make Vet Answers my homepage

So Many Other Things: The Reality of Veterinary Practice Part 16 - Full Responsibility

Posted in So Many Other Things... @ Aug 15th 2019 - By Michael Weinhardt, Michael Weinhardt Photography
4. So Many Other Things - The Reality of Veterinary Practice Part 16 Full Responsibility

Holding a mirror to the veterinary industry to show the realities you work with every day.

A photographic documentary that relates what working in a busy veterinary practice looks like - the highs, lows, challenges, day-to-day, unusual and extraordinary.

“If only vetting just consisted of treating sick animals. But it didn’t. There were so many other things.”

- James Herriot, If Only They Could Talk

Millie needs a heartworm injection but fears being at the vets. A muzzle is used as a practical form of protection for the staff that doesn't harm Millie, in case Millie's discomfort spills over into aggression. Mainly, Nurse Julie Marten focuses on making and keeping Millie as relaxed as possible while Dr Grace Butler administers the heartworm injection. 15 December, 2017

Part 16 - Full Responsibility

In preparation for work as a vet or a vet nurse, education is required and significant work experience is essential. As much as university must provide the former, the onus is on the individual for the latter.

Though, no matter how much preparation through study and work experience one has, the first couple of years in practice seem intense, particularly the first job. Why is that? Based on what three Brudine vets had to say, the main reason wasn’t the obvious challenge of starting a new career. It was that flipping the switch to “full responsibility”.

New graduate, Dr Jessica Winsall says, “You were responsible for yourself at university – you studied and learnt what you thought was most important, placements involved testing that study, but you were never held responsible for a case. Coming into work as a qualified vet and having that responsibility to make decisions that could be life changing was the biggest difference and is quite confronting.”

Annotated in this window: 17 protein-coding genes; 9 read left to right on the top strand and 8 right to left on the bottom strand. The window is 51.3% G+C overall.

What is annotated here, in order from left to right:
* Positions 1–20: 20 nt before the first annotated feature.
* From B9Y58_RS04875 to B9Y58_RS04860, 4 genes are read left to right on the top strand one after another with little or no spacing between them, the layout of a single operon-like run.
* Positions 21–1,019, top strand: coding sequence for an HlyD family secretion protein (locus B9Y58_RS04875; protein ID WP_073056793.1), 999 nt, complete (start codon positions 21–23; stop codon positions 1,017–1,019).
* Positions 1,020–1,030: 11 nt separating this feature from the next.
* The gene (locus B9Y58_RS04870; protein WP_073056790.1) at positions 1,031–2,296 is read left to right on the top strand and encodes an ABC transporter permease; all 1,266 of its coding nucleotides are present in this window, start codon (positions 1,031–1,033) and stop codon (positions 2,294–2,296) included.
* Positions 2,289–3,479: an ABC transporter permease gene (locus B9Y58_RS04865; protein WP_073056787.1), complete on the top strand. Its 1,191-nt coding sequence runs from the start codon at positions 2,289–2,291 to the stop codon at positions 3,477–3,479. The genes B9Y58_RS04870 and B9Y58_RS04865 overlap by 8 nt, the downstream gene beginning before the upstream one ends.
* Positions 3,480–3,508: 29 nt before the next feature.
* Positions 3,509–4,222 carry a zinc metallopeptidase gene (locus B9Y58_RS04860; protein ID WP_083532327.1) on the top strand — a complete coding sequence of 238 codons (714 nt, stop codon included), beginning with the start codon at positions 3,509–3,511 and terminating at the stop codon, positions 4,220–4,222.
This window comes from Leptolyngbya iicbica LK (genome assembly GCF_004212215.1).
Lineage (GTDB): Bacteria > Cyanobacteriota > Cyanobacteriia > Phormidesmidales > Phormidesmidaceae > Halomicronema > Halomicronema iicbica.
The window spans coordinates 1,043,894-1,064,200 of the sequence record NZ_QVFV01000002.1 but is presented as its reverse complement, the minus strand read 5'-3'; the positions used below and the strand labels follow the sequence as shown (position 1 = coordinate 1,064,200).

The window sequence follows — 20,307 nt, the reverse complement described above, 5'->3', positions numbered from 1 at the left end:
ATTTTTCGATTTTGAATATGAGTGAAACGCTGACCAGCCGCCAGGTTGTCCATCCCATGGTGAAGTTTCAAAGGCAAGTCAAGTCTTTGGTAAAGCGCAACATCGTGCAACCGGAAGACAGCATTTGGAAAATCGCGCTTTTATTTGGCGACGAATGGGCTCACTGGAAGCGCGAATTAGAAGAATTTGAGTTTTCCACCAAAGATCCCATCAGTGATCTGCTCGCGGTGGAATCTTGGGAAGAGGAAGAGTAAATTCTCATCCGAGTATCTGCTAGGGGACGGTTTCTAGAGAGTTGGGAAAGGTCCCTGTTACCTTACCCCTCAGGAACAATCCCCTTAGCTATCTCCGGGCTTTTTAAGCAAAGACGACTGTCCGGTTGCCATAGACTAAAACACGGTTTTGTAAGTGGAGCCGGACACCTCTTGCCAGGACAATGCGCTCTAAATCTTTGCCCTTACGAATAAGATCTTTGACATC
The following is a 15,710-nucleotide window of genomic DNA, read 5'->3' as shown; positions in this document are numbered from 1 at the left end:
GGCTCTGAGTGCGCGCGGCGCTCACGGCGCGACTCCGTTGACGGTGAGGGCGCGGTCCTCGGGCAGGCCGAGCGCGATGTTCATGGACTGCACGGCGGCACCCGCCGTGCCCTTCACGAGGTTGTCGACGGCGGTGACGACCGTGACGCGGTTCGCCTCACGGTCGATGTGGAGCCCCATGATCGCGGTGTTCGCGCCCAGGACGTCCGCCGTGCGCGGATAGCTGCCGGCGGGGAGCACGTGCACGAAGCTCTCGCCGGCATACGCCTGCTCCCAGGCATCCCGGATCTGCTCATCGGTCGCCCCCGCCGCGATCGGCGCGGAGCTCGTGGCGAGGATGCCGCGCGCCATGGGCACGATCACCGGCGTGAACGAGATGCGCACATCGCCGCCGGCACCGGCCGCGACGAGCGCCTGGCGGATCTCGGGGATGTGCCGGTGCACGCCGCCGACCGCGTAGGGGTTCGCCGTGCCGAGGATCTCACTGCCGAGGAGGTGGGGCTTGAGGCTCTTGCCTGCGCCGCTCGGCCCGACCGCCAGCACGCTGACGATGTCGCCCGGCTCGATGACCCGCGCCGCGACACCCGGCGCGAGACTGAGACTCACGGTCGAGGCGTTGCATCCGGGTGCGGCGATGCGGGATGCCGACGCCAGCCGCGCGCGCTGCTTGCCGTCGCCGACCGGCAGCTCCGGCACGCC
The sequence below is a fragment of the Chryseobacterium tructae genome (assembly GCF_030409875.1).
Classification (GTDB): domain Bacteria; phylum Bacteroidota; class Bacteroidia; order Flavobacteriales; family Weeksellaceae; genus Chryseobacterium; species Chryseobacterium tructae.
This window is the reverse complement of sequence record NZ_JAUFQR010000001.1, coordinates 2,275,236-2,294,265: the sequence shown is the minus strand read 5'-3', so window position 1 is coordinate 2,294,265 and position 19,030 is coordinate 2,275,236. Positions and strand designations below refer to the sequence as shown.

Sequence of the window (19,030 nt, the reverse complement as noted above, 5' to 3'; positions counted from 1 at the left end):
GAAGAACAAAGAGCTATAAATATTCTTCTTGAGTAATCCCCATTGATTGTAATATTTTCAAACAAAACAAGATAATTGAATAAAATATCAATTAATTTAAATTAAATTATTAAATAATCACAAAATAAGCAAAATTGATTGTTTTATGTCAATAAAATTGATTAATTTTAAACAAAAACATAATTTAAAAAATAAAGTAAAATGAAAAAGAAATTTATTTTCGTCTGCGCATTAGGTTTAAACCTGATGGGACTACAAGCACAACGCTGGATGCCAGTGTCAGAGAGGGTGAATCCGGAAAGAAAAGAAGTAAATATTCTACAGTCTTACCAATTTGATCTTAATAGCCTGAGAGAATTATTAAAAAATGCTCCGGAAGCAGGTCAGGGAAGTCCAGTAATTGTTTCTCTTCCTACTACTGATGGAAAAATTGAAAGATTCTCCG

Fellow student, Dr Grace Butler is as clear about inheriting that responsibility.

“I didn’t realise this when I was nursing but, as a vet, you’re the person at the end of the day that takes the brunt for everything. If something happens, no matter who’s caused it, you’re the one in charge, so it’s your fuck up. That’s the biggest difference between my experience as a vet nurse and being a vet: you are the person in charge now. You make the calls.”

With around a decade of experience as a vet, Dr Gwen Shirlow holds a similar view.

“Starting work as a vet is totally different, no matter how ready you feel, and regardless of how much study or how many placements you have done. The biggest reason is the burden of responsibility, in making decisions that can impact on life and death because as a new vet, even if you get advice, it is still down to you, whereas when you are on placement someone else takes ultimate responsibility.”

Nurse Chelsea Rose (left) monitors a patient's vital statistics while Dr Gwen Shirlow operates. 7 December, 2017

Dr Jessica Winsall finishes suturing with a dab of super glue. 22 March, 2018

Nurse Maree Watt (left), Dr Grace Butler (middle) and Nurse Chelsea Rose. Watt has just returned from a shopping trip to the supermarket to buy the consumables that are also required to keep a practice functioning. 19 February, 2018.

Click here to visit the 'So Many Other Things..' Blog Category to read more in the series

About Michael - in his words...


I make long-form photographic essays that are faithful to my subjects and their stories.

I have spent a decade in the USA, Peru, Cuba, and Australia, covering stories about people whose lives I can't not be interested in.

Most recently, I completed a photographic documentary about the reality of veterinary practice, called SO MANY OTHER THINGS. It was shot over a year and released on September 24, 2018.

Previously, I spent from 2012 to 2015 documenting music and friendship in an Australian metal band, FRANKENBOK. 

Other stories I've photographed over the last 10 years can be found in my Archive.

Contact Michael via: Website -  So Many Other Things


There are currently no comments.

Add Your Comments

All comments will be submitted to the administrator for approval.

To prevent spam, please type in the code found in the red box to verify you are a real person.
  Required fields

Blog Categories


Recent Blog Entries


Tag Cloud

follow us on twitter